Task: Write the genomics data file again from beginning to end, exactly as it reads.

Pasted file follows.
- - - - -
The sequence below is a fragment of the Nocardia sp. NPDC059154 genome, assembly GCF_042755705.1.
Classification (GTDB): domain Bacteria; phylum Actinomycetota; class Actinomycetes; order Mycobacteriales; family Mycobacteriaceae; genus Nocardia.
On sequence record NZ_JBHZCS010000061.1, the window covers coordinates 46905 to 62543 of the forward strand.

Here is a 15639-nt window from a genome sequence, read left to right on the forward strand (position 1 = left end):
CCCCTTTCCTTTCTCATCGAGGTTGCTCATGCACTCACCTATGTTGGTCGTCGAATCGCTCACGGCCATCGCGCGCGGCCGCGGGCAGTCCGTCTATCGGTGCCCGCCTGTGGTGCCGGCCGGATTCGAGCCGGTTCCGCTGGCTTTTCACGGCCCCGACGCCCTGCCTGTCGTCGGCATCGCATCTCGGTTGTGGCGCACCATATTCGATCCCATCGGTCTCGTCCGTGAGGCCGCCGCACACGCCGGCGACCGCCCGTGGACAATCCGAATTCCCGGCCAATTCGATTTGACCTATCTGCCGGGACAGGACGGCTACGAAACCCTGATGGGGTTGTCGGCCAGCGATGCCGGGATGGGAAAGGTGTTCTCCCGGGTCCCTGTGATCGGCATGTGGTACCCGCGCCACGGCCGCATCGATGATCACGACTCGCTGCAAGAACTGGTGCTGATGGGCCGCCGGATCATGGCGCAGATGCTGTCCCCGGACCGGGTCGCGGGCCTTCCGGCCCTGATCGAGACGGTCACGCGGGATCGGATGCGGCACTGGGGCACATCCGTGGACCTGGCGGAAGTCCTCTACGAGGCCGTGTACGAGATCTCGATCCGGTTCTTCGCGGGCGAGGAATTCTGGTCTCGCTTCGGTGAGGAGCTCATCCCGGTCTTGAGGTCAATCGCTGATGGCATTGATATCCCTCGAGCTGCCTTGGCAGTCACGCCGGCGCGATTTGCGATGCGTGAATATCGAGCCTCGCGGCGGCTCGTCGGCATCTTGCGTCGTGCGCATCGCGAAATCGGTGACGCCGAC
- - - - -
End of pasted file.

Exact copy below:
The sequence below is a fragment of the Nocardia sp. NPDC059154 genome, assembly GCF_042755705.1.
Classification (GTDB): domain Bacteria; phylum Actinomycetota; class Actinomycetes; order Mycobacteriales; family Mycobacteriaceae; genus Nocardia.
On sequence record NZ_JBHZCS010000061.1, the window covers coordinates 46905 to 62543 of the forward strand.

Here is a 15639-nt window from a genome sequence, read left to right on the forward strand (position 1 = left end):
CCCCTTTCCTTTCTCATCGAGGTTGCTCATGCACTCACCTATGTTGGTCGTCGAATCGCTCACGGCCATCGCGCGCGGCCGCGGGCAGTCCGTCTATCGGTGCCCGCCTGTGGTGCCGGCCGGATTCGAGCCGGTTCCGCTGGCTTTTCACGGCCCCGACGCCCTGCCTGTCGTCGGCATCGCATCTCGGTTGTGGCGCACCATATTCGATCCCATCGGTCTCGTCCGTGAGGCCGCCGCACACGCCGGCGACCGCCCGTGGACAATCCGAATTCCCGGCCAATTCGATTTGACCTATCTGCCGGGACAGGACGGCTACGAAACCCTGATGGGGTTGTCGGCCAGCGATGCCGGGATGGGAAAGGTGTTCTCCCGGGTCCCTGTGATCGGCATGTGGTACCCGCGCCACGGCCGCATCGATGATCACGACTCGCTGCAAGAACTGGTGCTGATGGGCCGCCGGATCATGGCGCAGATGCTGTCCCCGGACCGGGTCGCGGGCCTTCCGGCCCTGATCGAGACGGTCACGCGGGATCGGATGCGGCACTGGGGCACATCCGTGGACCTGGCGGAAGTCCTCTACGAGGCCGTGTACGAGATCTCGATCCGGTTCTTCGCGGGCGAGGAATTCTGGTCTCGCTTCGGTGAGGAGCTCATCCCGGTCTTGAGGTCAATCGCTGATGGCATTGATATCCCTCGAGCTGCCTTGGCAGTCACGCCGGCGCGATTTGCGATGCGTGAATATCGAGCCTCGCGGCGGCTCGTCGGCATCTTGCGTCGTGCGCATCGCGAAATCGGTGACGCCGAC